3. It inspires a reactionary push-back from people who see the event as a rejection of driving. The sudden increase in cyclists on the road - many of them people who are not used to riding a bike in traffic - sends all the wrong signals to motorists who (thanks to media stories about scofflaw cyclists) might already bear a grudge against us.
4. It encourages people to fear cycling. Yes, that's right! One day a year (plus whatever few fair weather weekend days they spend on bike paths) is not enough to allow people unused to regular road cycling to get comfortable riding in the road with traffic, so when they go back to driving the next day, their feeling of accomplishment has much more to do with overcoming fear and unease than it does with finding comfort on a bike. As a result, any belief they have that cycling is uncomfortable and dangerous will tend to grow, not subside.
It's one thing to have one day a year for wannabe cyclists to devote to the bicycle. It's quite another for these same folks to commit to real change. Real change requires a change in attitude that lasts more than a few hours during a feel-good self-love fest. It takes a full-on commitment, and that cannot happen unless people decide to operate or organize things so that Bike to Work Day is EVERY work day.
The more cycling advocates encourage people to think that change can be accomplished by spending one day a year on a bike, the harder it is for us to accomplish real change.
I found out last year, after having participated in Bike to Work Day for the first time (I even bought the T-shirt), that the worst day of the cycling year is the day after Bike to Work Day, when we who cycle every day get on our bikes for our daily commute and realize that all that hype was for nothing - yesterday's self-professed 'cyclists' are all back in their cages again, because in reality, that's where they want to be, because these folks are motorists, not cyclists.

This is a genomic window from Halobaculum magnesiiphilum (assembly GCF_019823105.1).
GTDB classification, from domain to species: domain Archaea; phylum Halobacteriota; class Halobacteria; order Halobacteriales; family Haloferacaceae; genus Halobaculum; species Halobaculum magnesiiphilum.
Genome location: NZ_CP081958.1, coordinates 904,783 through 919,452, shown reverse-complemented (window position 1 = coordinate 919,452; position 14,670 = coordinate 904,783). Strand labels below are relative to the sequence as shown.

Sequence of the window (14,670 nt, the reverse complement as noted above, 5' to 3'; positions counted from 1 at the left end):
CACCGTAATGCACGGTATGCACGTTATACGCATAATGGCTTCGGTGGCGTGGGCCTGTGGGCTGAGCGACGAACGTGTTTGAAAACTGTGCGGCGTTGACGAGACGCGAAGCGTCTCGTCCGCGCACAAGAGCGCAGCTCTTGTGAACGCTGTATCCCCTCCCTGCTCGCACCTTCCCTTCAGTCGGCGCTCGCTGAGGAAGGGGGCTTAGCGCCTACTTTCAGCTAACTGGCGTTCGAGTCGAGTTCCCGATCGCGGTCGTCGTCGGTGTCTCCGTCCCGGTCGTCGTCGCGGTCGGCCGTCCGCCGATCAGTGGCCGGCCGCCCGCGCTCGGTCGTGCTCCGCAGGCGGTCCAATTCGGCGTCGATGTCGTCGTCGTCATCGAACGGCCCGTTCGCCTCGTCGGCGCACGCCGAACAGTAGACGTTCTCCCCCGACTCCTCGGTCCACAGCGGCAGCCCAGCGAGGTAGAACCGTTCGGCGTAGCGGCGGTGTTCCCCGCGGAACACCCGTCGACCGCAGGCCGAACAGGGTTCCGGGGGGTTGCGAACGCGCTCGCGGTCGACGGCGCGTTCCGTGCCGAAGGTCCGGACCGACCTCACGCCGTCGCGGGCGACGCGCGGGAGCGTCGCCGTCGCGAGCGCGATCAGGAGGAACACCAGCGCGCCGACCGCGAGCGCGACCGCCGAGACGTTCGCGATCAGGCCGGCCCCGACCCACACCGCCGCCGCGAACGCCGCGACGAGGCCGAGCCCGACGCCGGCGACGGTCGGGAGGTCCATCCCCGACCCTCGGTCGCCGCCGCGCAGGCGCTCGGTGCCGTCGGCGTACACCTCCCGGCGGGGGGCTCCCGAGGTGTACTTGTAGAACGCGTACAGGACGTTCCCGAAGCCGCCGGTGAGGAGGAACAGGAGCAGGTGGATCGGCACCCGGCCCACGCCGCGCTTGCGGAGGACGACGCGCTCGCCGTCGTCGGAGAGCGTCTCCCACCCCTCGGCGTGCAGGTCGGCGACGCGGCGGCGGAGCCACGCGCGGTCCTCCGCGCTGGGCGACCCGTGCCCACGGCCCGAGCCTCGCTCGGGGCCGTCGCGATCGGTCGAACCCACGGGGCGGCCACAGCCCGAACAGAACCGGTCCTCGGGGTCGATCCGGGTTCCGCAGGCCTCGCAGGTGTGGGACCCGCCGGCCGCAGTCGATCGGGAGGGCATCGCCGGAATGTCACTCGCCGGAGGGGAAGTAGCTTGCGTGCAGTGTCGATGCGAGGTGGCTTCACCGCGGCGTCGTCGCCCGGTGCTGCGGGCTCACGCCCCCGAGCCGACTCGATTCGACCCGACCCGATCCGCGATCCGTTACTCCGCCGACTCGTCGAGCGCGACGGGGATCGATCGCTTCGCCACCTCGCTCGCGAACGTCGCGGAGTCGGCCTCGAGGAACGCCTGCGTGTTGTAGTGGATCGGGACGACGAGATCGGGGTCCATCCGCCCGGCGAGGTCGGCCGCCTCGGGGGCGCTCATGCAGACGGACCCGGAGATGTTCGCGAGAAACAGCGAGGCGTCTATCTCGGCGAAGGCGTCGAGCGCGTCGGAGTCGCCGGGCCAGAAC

As one contributor to a local paper here in Maryland said in response to an article about last year's event: "...How many of them would be out there in the rain or cold weather? This is like those people who pick up trash in the park for two hours and suddenly think they're environmentalists. "
So starting this year, I aim to protest Bike to Work Day. Not sure how I'm going to do that yet, but I am going to do it. Luckily my one day of protest is not going to require much commitment - just like the motorists who claim to be cyclists one day a year, all I need to do is devote 1/365th of every year to it. It should be a piece of cake, and just like Bike to Work Day, I expect it will accomplish nothing, because in the end, cyclists cycle, drivers drive, poseurs pose, and wankers... well, you get the picture.